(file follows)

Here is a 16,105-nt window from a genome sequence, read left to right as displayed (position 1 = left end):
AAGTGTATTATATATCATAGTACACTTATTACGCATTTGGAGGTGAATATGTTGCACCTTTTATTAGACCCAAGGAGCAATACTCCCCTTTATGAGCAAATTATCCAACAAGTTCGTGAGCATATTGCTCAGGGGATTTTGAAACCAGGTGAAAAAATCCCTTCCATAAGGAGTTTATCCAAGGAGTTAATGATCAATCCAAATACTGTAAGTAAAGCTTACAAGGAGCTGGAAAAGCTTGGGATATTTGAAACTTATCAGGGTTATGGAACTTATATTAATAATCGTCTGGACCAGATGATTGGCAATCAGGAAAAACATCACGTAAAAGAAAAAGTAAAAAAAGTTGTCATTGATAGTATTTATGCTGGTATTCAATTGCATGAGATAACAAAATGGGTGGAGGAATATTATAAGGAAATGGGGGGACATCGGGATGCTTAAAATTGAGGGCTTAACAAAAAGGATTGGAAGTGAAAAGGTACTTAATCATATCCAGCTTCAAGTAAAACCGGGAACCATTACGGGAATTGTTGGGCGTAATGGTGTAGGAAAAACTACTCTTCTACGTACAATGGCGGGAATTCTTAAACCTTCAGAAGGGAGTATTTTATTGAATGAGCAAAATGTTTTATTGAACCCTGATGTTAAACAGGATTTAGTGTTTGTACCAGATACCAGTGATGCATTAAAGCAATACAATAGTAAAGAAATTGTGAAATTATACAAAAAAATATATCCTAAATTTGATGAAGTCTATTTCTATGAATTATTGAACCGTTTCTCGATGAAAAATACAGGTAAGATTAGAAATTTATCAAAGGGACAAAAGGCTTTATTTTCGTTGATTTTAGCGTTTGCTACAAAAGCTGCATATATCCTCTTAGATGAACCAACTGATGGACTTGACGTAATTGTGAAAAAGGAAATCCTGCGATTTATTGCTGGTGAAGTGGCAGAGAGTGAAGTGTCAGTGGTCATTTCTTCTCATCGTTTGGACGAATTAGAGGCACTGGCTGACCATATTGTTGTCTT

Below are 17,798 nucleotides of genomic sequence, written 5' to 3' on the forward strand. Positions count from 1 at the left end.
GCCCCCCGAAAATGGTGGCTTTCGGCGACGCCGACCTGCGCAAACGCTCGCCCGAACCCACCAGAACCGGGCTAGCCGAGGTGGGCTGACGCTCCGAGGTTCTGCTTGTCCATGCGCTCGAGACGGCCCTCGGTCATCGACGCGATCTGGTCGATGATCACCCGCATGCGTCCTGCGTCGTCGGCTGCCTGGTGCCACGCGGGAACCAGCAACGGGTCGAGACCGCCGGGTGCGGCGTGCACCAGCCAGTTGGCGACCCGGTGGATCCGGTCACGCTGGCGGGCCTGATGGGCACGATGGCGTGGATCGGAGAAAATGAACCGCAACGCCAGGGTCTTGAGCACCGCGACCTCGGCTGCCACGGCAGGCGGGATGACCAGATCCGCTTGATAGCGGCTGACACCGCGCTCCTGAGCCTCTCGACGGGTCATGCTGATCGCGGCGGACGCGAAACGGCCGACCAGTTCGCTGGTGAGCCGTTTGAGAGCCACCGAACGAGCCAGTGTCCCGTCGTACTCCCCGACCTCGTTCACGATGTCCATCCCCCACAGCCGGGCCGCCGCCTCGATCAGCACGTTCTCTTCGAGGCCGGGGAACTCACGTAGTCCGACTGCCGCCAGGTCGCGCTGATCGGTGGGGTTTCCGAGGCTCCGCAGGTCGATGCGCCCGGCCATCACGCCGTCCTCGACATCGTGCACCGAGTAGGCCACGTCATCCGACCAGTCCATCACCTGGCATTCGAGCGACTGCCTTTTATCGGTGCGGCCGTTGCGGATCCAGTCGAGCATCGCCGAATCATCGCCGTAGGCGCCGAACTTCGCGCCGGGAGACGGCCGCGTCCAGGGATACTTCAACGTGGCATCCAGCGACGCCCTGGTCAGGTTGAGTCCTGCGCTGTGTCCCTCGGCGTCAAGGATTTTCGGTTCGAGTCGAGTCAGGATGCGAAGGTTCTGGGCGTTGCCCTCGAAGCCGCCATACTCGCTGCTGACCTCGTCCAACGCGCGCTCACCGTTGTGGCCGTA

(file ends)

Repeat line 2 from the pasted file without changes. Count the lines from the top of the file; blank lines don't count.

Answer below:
AAGTGTATTATATATCATAGTACACTTATTACGCATTTGGAGGTGAATATGTTGCACCTTTTATTAGACCCAAGGAGCAATACTCCCCTTTATGAGCAAATTATCCAACAAGTTCGTGAGCATATTGCTCAGGGGATTTTGAAACCAGGTGAAAAAATCCCTTCCATAAGGAGTTTATCCAAGGAGTTAATGATCAATCCAAATACTGTAAGTAAAGCTTACAAGGAGCTGGAAAAGCTTGGGATATTTGAAACTTATCAGGGTTATGGAACTTATATTAATAATCGTCTGGACCAGATGATTGGCAATCAGGAAAAACATCACGTAAAAGAAAAAGTAAAAAAAGTTGTCATTGATAGTATTTATGCTGGTATTCAATTGCATGAGATAACAAAATGGGTGGAGGAATATTATAAGGAAATGGGGGGACATCGGGATGCTTAAAATTGAGGGCTTAACAAAAAGGATTGGAAGTGAAAAGGTACTTAATCATATCCAGCTTCAAGTAAAACCGGGAACCATTACGGGAATTGTTGGGCGTAATGGTGTAGGAAAAACTACTCTTCTACGTACAATGGCGGGAATTCTTAAACCTTCAGAAGGGAGTATTTTATTGAATGAGCAAAATGTTTTATTGAACCCTGATGTTAAACAGGATTTAGTGTTTGTACCAGATACCAGTGATGCATTAAAGCAATACAATAGTAAAGAAATTGTGAAATTATACAAAAAAATATATCCTAAATTTGATGAAGTCTATTTCTATGAATTATTGAACCGTTTCTCGATGAAAAATACAGGTAAGATTAGAAATTTATCAAAGGGACAAAAGGCTTTATTTTCGTTGATTTTAGCGTTTGCTACAAAAGCTGCATATATCCTCTTAGATGAACCAACTGATGGACTTGACGTAATTGTGAAAAAGGAAATCCTGCGATTTATTGCTGGTGAAGTGGCAGAGAGTGAAGTGTCAGTGGTCATTTCTTCTCATCGTTTGGACGAATTAGAGGCACTGGCTGACCATATTGTTGTCTT